Historic Ship Stabilization
Historic Ship Stabilization: Ship Ponding
This project includes the stabilization and storage of three historic ship remnants excavated at the Robinson Landing Site (archaeological site 44AX235). The overall goal of the project is to transport and store the timbers in Ben Brenman Pond (4800 Brenman Park Dr.) in a manner that preserves the possibility of future study and conservation when adequate funding and/or a location for permanent storage or display is available. Planning for the storage of the historic ship timbers began shortly after the ships were discovered in 2018. The implementation and fieldwork phase began in January 2021 and was completed in May 2022. Three interpretive panels were installed at Ben Brenman Pond in September 2022. Regular monitoring inspections will be carried out first in Summer 2023 and then every five years following the first annual inspection.
Interpretive Panels at Ben Brenman Pond
Alexandria Historic Timbers Relocation Project, Management Summary, June 2022.
In the News
Return to the Depths , by Olivia Anderson, Alexandria Times, May 5, 2022
Caring for Alexandria's Merchant Fleet , Out of the Attic, Alexandria Times, May 26, 2022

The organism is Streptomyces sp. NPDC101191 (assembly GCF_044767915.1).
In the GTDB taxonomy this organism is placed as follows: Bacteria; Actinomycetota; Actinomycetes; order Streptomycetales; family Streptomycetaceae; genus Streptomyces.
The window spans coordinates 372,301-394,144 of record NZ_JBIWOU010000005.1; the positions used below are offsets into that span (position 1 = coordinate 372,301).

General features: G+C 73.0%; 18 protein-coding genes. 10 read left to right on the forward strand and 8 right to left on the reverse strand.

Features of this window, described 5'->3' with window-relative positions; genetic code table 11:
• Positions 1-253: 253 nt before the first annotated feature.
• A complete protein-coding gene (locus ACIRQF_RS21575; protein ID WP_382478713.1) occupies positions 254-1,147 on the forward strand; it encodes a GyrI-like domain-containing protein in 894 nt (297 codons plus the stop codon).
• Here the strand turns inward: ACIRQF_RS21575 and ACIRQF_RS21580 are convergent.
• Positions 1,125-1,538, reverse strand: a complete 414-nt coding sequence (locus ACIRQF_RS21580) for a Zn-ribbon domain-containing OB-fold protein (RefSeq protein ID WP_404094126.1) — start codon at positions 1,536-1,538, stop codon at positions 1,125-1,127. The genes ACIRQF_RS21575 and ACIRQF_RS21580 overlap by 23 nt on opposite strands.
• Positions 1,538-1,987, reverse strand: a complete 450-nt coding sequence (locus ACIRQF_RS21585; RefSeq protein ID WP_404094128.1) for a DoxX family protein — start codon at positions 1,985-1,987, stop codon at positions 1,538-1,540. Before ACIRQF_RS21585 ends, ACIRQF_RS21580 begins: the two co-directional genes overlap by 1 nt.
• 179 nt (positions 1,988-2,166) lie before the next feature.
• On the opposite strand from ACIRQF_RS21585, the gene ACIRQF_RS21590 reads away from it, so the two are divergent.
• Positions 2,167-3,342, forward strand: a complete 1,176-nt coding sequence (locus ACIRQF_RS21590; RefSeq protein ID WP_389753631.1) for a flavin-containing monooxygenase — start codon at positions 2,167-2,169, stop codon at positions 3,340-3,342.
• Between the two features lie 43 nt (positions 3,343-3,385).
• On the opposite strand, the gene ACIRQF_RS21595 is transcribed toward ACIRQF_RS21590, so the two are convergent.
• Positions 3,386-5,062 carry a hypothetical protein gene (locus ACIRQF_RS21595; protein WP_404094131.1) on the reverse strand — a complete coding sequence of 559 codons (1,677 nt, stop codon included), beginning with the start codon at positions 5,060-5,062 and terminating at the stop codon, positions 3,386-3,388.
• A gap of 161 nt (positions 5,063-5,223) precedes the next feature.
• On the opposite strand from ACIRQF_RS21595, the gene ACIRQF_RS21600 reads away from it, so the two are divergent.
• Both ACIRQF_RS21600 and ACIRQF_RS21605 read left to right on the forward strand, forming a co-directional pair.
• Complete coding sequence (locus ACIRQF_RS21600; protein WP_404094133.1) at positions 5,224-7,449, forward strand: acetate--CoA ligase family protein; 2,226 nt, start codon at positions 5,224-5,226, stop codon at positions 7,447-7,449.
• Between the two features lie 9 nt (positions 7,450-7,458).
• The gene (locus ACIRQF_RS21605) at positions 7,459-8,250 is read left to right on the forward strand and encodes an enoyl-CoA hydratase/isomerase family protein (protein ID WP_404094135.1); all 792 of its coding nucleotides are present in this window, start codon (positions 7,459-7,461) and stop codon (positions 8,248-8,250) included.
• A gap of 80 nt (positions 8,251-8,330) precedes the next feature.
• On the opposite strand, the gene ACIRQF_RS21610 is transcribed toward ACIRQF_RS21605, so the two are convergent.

Remnants of 18th-century ship found in Alexandria to be preserved at Ben Brenman Park, WJLA, May 9, 2022
Counterintuitive Preservation, by David Malakoff American Archaeology Magazine, The Archaeological Conservancy, Fall 2022
In 2018, Thunderbird Archeology, a division on Wetlands Studies and Solutions, Inc., in coordination with the City of Alexandria and the Maryland Archaeological Conservation Laboratory (MAC Lab), excavated three ship hull remnants from EYA’s development site called Robinson Landing. The discovery of the massive hull remnants resulted from implementation of the Alexandria Archaeological Protection Code. Passed by City Council in 1989, the code requires developers to hire archaeological consultants to conduct investigations prior to construction on land with the potential to contain buried sites of historical significance. Alexandria Archaeology, a division of the City’s Office of Historic Alexandria, oversees the code.
Early Alexandrians used these wooden ship remnants in a ca. late 18th century effort to make new land, extending the shoreline to the deeper channel of the Potomac River and creating a viable international port. These artifacts are tangible pieces of Alexandria’s maritime heritage, representing the City’s transformation to a bustling post-Revolutionary War harbor. The ships provide an important and unparalleled data source for understanding 18th century ship building and the land-making process.
Archaeologists, conservators, and EYA worked together to record and dismantle the hull remnants from 44AX235 into individual timbers. The City of Alexandria transported those timbers to a warehouse where they have been temporarily stored in large pools of water and kept wet and stable. A team from the Conservation Research Lab (CRL) at Texas A&M University, documented each of the over 1,000 timbers using a 3D laser scanner. From these individual scans they created physical and digital models of the three ship remnants.